Research questionnaires

Custom Student Mr. Teacher ENG 1001-04 6 July 2016

Research questionnaires

The ways in which the experiments presented above differ is in regard to the setting in which they are conducted. Some are laboratory experiments that take place in a setting created by researchers, and others such as field experiments are conducted in a participants natural setting. Additional ways for communication researchers to conduct there studies would be research questionnaires which ask participants to write their answers to questions researchers pose and panel studies which are surveys in which responses from the same people are obtained to learn how their beliefs, attitudes, and/or behaviors change. There are particular strengths and weaknesses of each type of experiment done.

Panel studies for instance allow, “researchers to be more confident about attributing patterns of cause in effect in survey data,” (Dominick 415) and they are more reliable. Another strength of the panel study is the benefit of, “longitudinal observation of the individual through time,” (, and the compilation of information at a nice pace makes the withdraw inaccuracies condensed. On the weakness side of these studies, panel members cannot be replaced, so panel studies are threatened by participant morality which means that there are potential problems due to the loss of respondents. Such a substantial loss of respondents can compromise the results of the study. Other weaknesses include that, “panel … {studies} are expensive to conduct, are sensitive to attrition and take a long time to generate useful data,” (

Another way communication researcher’s conduct a study is by using a questionnaire. Researchers using questionnaires communicate via written messages and usually do not converse with respondents. There are many strength’s of questionnaires; one would be that they are not very expensive. This type of research reaches large audiences and allows them to respond at their convenience. They require fewer personnel and can be administered consistently by different researchers, since the same written form, asking the same questions, may be used in exactly the same way time after time. Questionnaires minimize potential influence of outside events as all people receive questionnaires at the same time. They also increase respondent’s anonymity and increase accuracy of data because respondents record their own data. Nevertheless, such unvarying replies might aggravate researchers. Questionnaires are also restricted by the fact that respondents are required to read the questions and respond to them. Therefore, for some demographic groups, conducting a survey by questionnaire may not be realistic.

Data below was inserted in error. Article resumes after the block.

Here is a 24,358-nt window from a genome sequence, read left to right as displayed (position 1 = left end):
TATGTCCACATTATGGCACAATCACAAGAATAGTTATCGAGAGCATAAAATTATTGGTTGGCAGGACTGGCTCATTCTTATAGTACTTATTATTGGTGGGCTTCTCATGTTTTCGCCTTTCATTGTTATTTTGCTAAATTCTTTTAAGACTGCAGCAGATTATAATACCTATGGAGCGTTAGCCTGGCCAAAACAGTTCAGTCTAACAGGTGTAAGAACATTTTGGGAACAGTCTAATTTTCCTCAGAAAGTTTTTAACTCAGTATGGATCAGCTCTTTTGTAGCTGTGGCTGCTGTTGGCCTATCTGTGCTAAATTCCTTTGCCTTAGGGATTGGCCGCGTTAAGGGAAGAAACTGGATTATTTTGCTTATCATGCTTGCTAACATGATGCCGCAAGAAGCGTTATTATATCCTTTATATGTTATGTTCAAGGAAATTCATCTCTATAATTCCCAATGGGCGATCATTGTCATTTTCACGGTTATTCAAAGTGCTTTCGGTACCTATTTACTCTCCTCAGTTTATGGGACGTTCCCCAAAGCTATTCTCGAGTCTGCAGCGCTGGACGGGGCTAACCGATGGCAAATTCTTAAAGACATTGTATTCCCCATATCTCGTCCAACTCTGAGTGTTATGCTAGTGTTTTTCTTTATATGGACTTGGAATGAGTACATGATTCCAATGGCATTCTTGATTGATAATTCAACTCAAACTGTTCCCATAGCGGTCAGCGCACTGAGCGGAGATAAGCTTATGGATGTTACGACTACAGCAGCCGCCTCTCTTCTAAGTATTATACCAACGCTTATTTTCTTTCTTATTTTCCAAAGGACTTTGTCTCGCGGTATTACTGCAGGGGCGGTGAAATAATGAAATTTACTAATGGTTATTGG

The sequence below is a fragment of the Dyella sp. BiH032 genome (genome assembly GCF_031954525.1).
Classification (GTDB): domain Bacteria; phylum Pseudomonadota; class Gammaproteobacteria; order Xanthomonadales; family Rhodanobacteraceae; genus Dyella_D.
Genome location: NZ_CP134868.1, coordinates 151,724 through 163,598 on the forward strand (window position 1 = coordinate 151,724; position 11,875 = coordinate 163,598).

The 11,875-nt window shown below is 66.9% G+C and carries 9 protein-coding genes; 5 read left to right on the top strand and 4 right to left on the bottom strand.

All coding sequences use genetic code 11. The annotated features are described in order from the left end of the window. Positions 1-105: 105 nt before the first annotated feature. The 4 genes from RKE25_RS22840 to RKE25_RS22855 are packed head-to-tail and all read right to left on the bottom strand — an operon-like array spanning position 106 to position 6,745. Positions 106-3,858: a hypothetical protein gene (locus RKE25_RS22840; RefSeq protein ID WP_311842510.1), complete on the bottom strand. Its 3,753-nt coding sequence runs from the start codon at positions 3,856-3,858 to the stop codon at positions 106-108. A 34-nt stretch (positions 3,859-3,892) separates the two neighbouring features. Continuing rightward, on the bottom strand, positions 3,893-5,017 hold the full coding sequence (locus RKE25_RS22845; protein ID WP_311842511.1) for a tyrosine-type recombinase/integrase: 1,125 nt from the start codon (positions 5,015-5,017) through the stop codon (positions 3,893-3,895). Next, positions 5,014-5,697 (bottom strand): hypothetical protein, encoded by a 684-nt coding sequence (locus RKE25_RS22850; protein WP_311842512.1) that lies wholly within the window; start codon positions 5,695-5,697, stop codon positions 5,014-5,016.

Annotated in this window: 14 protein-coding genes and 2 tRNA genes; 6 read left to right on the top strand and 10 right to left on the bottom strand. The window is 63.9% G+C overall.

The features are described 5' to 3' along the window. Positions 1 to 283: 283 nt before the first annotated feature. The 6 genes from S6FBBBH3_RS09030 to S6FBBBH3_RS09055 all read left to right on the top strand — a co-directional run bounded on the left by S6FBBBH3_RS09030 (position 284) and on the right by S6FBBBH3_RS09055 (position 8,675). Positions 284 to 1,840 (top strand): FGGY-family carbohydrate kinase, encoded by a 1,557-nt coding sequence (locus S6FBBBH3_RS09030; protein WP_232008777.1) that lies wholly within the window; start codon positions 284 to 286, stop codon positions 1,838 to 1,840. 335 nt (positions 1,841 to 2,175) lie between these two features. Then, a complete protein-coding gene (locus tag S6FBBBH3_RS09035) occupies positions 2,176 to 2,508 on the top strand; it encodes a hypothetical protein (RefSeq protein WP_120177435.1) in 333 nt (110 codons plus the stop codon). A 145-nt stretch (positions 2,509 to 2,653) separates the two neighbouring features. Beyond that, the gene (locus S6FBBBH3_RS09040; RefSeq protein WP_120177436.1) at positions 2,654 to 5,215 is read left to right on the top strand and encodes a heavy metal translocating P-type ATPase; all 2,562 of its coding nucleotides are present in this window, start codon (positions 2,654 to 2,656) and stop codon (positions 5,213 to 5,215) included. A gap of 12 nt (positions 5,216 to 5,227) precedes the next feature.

An additional way for communication researchers to conduct investigating is by laboratory experiments. A laboratory setting allows researchers to, “Manipulate independent variables,” (Hocking 206-207), easily, randomly assign research participants to conditions, control for the effects of unrelated influences, and measure participant’s behavior cleanly, especially there communication behavior. Laboratory experiments help researchers conduct highly controlled full experiments. Lab experiments “are useful because they help establish causality,” (Dominick 416). Laboratory experiments allow researchers to exercise high control, but often, “they can minimize external validity,” (Hocking 204), because participants may respond differently in laboratories than in natural settings.

The last communication tool researcher’s use is field experiments. Field experiments cannot randomly assign research participants to conditions or manipulate variables as can a laboratory experiment. But they can conduct full experiments. This means that that communication researchers can conduct there experiment in a natural setting, “which maximizes external validity,” (Hocking 206). Field experiments can also establish causality as do laboratory experiments.

Wrapping up, the quality of experimental research is determined not by where it takes place, but the amount of control researcher’s exercise. Whether laboratory, field, panel or questionnaires, communication researchers, “exercise high control when they are able to manipulate independent variables,” (Hocking 211), randomly assign participants to create equivalent conditions and control for the effects of extraneous influences.


Dominick, Joseph R. The Dynamics of Mass Communication. 9th ed. New York: McGraw-Hill Companies, Inc., 2005. 393-437.

Hocking, John E., John W. Stacks, and Steven T. McDermott. Communication Research. 3rd Ed. New York: Allyn & Bacon, 2002. 200-215.

“Panel Study.” Wikipedia.Org. Aug. 2006. 30 Dec. 2006 .


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  • University/College: University of Chicago

  • Type of paper: Thesis/Dissertation Chapter

  • Date: 6 July 2016

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